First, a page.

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COPS BROKE INTO HOUSE, WITNESS TESTIFIES

By Alfa, May 6, 2005 | |
  1. Alfa
    COPS BROKE INTO HOUSE, WITNESS TESTIFIES


    Police found hundreds of marijuana plants


    WHITBY - A defence witness has testified that he saw police break into a Pickering house in which a marijuana grow operation was later found.


    The evidence, from municipal animal control officer Scott Gibb, appeared to contradict versions of events provided by Durham Regional Police officers, who have told Superior Court Justice Barry MacDougall that the door of the home stood wide open as they watched two vicious dogs disappear through it.


    Police have testified the door was insecure and would not latch, leading them to believe someone may have broken into 560 Highview Rd.


    on April 20, 2003. Officers have pointed to the presence of the dogs in the house, and their suspicion that someone may have been inside with them, as grounds for entering the house without a search warrant.


    But Mr. Gibb, one of the animal control officers called to round up the large dogs, said Thursday he saw police forcibly enter the home.


    "One of the constables took out his extendable baton... and the pane of glass was broken in the front door," he said under questioning by defence lawyer Leora Shenesh.


    "Somebody put their hand in and opened the latch from the outside."


    Mr. Gibb also said officers were discussing the possibility there may be drugs in the house before entry was made.


    "I was informed possibly some other criminal activity could be involved," he said.


    "A marijuana operation, I believe."


    Another animal control officer, Anthony Woodward, said he heard talk of the possible presence of drugs inside the house.


    Mr. Woodward said he also believed the front door of the house was locked as police and animal control officers huddled outside, formulating a plan on how to deal with the two large dogs.


    Both officers told Ms. Shenesh that they entered the house to deal with the dogs, one of which was fatally shot, after conferring with police. Both said that had they made the call, they'd have left the dogs inside the house and not attempted to capture them.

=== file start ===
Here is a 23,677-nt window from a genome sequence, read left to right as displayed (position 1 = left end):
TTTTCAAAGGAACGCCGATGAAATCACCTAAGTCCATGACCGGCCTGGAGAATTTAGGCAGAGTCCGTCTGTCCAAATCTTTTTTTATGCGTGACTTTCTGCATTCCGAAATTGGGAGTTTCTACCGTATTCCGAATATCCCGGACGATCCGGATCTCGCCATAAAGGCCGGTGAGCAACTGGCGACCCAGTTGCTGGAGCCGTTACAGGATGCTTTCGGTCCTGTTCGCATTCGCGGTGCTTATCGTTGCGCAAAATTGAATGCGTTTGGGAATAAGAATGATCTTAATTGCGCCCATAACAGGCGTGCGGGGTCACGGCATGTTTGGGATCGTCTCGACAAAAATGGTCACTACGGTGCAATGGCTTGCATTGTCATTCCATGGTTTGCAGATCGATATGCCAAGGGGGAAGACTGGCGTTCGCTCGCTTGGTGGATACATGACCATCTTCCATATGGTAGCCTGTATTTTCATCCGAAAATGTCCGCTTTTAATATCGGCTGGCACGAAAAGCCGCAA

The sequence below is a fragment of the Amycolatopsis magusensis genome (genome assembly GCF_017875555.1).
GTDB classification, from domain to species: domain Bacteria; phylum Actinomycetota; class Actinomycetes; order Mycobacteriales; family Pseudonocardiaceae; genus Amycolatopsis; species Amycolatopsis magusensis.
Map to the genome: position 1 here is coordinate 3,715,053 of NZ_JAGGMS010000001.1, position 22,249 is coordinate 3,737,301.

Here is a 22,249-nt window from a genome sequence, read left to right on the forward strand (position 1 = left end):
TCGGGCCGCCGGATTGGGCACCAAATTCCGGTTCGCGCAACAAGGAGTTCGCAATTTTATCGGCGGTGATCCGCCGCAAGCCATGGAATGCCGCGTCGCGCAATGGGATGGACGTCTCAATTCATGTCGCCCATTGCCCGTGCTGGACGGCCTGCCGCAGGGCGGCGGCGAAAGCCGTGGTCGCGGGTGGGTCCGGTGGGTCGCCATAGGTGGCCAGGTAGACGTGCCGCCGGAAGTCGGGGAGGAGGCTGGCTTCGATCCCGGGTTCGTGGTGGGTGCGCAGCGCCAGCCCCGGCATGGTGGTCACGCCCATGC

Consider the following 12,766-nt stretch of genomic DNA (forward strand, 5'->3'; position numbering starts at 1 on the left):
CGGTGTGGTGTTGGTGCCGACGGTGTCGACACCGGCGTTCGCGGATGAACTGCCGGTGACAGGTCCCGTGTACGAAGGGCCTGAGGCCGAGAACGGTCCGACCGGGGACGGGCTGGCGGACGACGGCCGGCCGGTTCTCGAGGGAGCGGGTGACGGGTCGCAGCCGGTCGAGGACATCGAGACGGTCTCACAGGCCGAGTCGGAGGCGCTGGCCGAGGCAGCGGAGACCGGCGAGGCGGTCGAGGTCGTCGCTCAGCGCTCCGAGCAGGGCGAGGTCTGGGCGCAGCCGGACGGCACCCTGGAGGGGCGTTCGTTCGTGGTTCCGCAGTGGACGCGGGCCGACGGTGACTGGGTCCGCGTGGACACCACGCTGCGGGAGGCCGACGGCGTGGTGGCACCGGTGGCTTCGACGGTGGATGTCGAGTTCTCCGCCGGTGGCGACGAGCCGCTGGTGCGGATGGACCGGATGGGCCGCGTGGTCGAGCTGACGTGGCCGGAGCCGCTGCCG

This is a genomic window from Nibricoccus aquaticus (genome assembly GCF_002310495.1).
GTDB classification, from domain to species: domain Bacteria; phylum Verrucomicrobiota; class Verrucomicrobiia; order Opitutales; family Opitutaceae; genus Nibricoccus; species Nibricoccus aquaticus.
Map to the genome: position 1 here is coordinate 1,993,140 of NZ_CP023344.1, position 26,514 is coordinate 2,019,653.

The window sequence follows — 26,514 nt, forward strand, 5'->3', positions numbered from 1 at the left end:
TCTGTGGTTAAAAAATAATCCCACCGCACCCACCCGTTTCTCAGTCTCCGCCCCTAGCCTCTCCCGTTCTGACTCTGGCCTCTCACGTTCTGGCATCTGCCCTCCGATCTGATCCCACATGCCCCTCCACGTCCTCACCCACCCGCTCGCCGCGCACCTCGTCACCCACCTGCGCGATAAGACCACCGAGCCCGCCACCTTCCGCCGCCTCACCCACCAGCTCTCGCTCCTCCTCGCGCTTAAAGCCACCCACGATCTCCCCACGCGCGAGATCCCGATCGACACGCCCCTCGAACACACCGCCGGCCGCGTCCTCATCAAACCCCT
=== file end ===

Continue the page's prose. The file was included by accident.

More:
Ms. Shenesh has filed a Charter motion, asking the judge to rule the search by police illegal. Crown attorney Sevag Yeghoyan has conceded that police entered the house without a warrant, but had justifiable reasons to.


    When police did finally enter the house, they discovered more than 560 marijuana plants and dried dope in packages. Kim Young Dun Kim, 30, is charged with operating a marijuana grow operation and trafficking drugs.


    Durham police originally responded to an animal complaint after two large dogs ran through the neighbourhood, one of them biting someone.


    Two officers have told the judge that they watched as the dogs ran through the open front door and into 560 Highview.


    The smell of fresh marijuana wafted through the open door, officers testified. It was during a perimeter search of the property the cops noticed other signs of a grow op, including lights in the basement, covered windows and the sound of exhaust fans, Justice MacDougall heard.


    Officers said drug unit cops were notified and the process of obtaining a search warrant launched. But police entered the house before that warrant was obtained.


    The lawyers made final submissions in the case Thursday afternoon. The judge is to rule next month.

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